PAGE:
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Thread: A380 having a cracking time

  1. #31
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    Just to comment on PeeDee's pic, I've been told that the wrinkles on B52 fuselages are intentional and allow for a certain amount of flex in the fuselage. Apparently the wrinkles are there from new and don't just develop.
    Adler Tag ("Eagle Day") 13th August 1940

  2. #32
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    The fact that both the A380 wing cracks and the DC-10 accidents involve airliners is about all they have in common. If this news item about the A380 reminded you of the DC-10 accidents then I suspect you are very probably alone in making the connection.

    The wrinkles on a B-52 are called a Wagner tension field.
    So much for Pathos

  3. #33
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    PeeDee..the wrinkles on a B-52 don't have anything to do with fatuigue.
    So mentioning them in the current discussion is a bit of a misnomer.
    And I'll repeat, I don't think the B-52s have ever been resparred...even for a SLEP.
    There are two sides to every story. The truth is usually somewhere between the two.

  4. #34
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    [QUOTE=paul178;1855909]Just suppose you had enough money to buy a Bugatti Veyron and it developed cracks in it all singing and dancing spoiler. On mentioning it to the supplier you were told "Its quiet safe no cars crashed due to it yet" Would you say "Ok then" and bimble off?

    Yep, for a Veyron, I would give them my dogs B******s
    Not mine though.
    Jim.

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    There is no such thing as a problem, just a solution!!

  5. #35
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    Re 32

    Both examples are regretfully symptomatic. Your dismissal of the potential for an excess of human misery, death and possibly widespread destruction is unworthy.

    Aircraft design and construction is an endeavour that requires the very best of the continuous application of unrelenting skill and expertise. Nothing less in that industry can be tolerated. Aviation engineering standards have to be of the very highest.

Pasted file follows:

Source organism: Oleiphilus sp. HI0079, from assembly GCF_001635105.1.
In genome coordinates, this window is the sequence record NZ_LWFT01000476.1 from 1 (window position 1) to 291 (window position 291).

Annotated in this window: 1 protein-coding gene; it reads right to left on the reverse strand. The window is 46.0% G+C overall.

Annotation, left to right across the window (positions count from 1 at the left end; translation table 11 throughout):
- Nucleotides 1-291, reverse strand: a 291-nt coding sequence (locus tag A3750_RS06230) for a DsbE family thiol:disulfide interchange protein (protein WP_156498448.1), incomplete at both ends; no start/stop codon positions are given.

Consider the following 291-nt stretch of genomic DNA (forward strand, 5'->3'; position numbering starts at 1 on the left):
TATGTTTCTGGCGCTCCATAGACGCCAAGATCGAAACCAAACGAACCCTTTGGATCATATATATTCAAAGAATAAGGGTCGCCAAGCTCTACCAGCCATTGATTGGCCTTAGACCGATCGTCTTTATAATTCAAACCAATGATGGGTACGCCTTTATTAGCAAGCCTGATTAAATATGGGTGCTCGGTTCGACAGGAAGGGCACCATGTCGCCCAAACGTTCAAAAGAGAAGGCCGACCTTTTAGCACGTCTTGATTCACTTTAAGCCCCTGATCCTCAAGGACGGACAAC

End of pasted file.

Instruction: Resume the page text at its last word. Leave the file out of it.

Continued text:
John Green

  6. #36
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    Quote Originally Posted by Mr Creosote View Post
    I think the notion of the DC-10 having crack problems stemmed (unjustly) from the American Airlines crash in 1979, when an engine fell off shortly after take-off. American's maintenance procedures -mainly in using a forklift truck to change engines- was held largely responsible,
    Yup, I know someone connected with this & it was the way the engine was lifted up onto the mounts over stressed one of them causing it to later fail leaving an engine shaped dent in the planet (basically).

    & to this day Douglas aircraft are refered to as "Longbeach Death Tubes"
    If anybody ever tells you anything about an aeroplane which is so bloody complicated you can't understand it, take it from me: It's all balls. RJM.

  7. #37
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    Cool

    Quote Originally Posted by Ritch & Max View Post
    Hi all

    Untill a few weeks ago, I worked for the company, based in Nottinghamshire who manufacture the parts concerned.

    The wing rib is a very large one piece vertical web, with lighteneing holes, vertical and horezontal stiffeners etc all machined into the rib, also machined in are the web feet, which are basicaly angled brackets (cleats) machined to fit between stiffeners (stringers) machined into the top and bottom wing skins. The feet are then attached with mechanical fasteners to the wing skins to form the wing assembly.

    If the feet should for any reason shear, then the skins are no longer attached to the ribs, simple as that. And with a wing full of a large weight in fuel, it is a very serious situation.

    There are answers to both improvments to new wings and ways to repair the existing ones. There have been big changes at the manufacturer concerned, including top managment changes. But that is about all I can say without risk of legal action.
    Very interesting and enlightening information obviously your knowledge and experience gives grounds for very informed comment but I would just say be a little cautious on how much detail you give .As you say to much knowledge at times can generate litigation.
    But very interesting detailed info I wonder how they go about dealing with what on the surface sounds more than a normal expected run of the mill maturing problem within the airframe design.